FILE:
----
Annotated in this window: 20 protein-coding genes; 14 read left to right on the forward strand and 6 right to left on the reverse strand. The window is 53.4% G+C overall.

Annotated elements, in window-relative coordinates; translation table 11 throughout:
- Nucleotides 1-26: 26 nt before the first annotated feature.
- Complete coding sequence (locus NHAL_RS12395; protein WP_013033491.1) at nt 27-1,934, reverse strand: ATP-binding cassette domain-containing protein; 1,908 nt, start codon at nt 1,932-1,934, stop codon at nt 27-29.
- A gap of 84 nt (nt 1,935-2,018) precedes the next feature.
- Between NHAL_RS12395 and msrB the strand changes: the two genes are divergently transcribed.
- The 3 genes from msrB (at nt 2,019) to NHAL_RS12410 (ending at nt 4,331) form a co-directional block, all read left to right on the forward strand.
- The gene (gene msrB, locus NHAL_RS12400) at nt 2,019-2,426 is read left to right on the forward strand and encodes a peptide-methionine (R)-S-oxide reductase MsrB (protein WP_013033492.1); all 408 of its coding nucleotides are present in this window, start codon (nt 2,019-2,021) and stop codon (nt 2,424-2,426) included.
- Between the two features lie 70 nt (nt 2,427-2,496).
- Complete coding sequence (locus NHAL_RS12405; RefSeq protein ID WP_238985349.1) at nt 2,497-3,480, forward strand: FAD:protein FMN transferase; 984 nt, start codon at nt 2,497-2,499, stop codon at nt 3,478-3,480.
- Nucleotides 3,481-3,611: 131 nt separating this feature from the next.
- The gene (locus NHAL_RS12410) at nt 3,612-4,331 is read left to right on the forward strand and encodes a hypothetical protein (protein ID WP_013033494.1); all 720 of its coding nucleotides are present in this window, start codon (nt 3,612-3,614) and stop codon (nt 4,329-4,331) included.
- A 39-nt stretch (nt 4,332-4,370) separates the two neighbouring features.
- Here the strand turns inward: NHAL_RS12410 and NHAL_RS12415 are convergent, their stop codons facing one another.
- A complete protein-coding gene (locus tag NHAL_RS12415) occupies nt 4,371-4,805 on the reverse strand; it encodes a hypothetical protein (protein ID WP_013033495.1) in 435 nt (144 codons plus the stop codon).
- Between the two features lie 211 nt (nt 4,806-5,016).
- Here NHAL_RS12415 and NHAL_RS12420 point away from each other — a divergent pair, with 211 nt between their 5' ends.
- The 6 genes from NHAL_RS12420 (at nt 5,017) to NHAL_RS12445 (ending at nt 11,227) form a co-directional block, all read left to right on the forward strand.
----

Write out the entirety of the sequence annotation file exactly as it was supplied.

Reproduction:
Annotated in this window: 20 protein-coding genes; 14 read left to right on the forward strand and 6 right to left on the reverse strand. The window is 53.4% G+C overall.

Annotated elements, in window-relative coordinates; translation table 11 throughout:
- Nucleotides 1-26: 26 nt before the first annotated feature.
- Complete coding sequence (locus NHAL_RS12395; protein WP_013033491.1) at nt 27-1,934, reverse strand: ATP-binding cassette domain-containing protein; 1,908 nt, start codon at nt 1,932-1,934, stop codon at nt 27-29.
- A gap of 84 nt (nt 1,935-2,018) precedes the next feature.
- Between NHAL_RS12395 and msrB the strand changes: the two genes are divergently transcribed.
- The 3 genes from msrB (at nt 2,019) to NHAL_RS12410 (ending at nt 4,331) form a co-directional block, all read left to right on the forward strand.
- The gene (gene msrB, locus NHAL_RS12400) at nt 2,019-2,426 is read left to right on the forward strand and encodes a peptide-methionine (R)-S-oxide reductase MsrB (protein WP_013033492.1); all 408 of its coding nucleotides are present in this window, start codon (nt 2,019-2,021) and stop codon (nt 2,424-2,426) included.
- Between the two features lie 70 nt (nt 2,427-2,496).
- Complete coding sequence (locus NHAL_RS12405; RefSeq protein ID WP_238985349.1) at nt 2,497-3,480, forward strand: FAD:protein FMN transferase; 984 nt, start codon at nt 2,497-2,499, stop codon at nt 3,478-3,480.
- Nucleotides 3,481-3,611: 131 nt separating this feature from the next.
- The gene (locus NHAL_RS12410) at nt 3,612-4,331 is read left to right on the forward strand and encodes a hypothetical protein (protein ID WP_013033494.1); all 720 of its coding nucleotides are present in this window, start codon (nt 3,612-3,614) and stop codon (nt 4,329-4,331) included.
- A 39-nt stretch (nt 4,332-4,370) separates the two neighbouring features.
- Here the strand turns inward: NHAL_RS12410 and NHAL_RS12415 are convergent, their stop codons facing one another.
- A complete protein-coding gene (locus tag NHAL_RS12415) occupies nt 4,371-4,805 on the reverse strand; it encodes a hypothetical protein (protein ID WP_013033495.1) in 435 nt (144 codons plus the stop codon).
- Between the two features lie 211 nt (nt 4,806-5,016).
- Here NHAL_RS12415 and NHAL_RS12420 point away from each other — a divergent pair, with 211 nt between their 5' ends.
- The 6 genes from NHAL_RS12420 (at nt 5,017) to NHAL_RS12445 (ending at nt 11,227) form a co-directional block, all read left to right on the forward strand.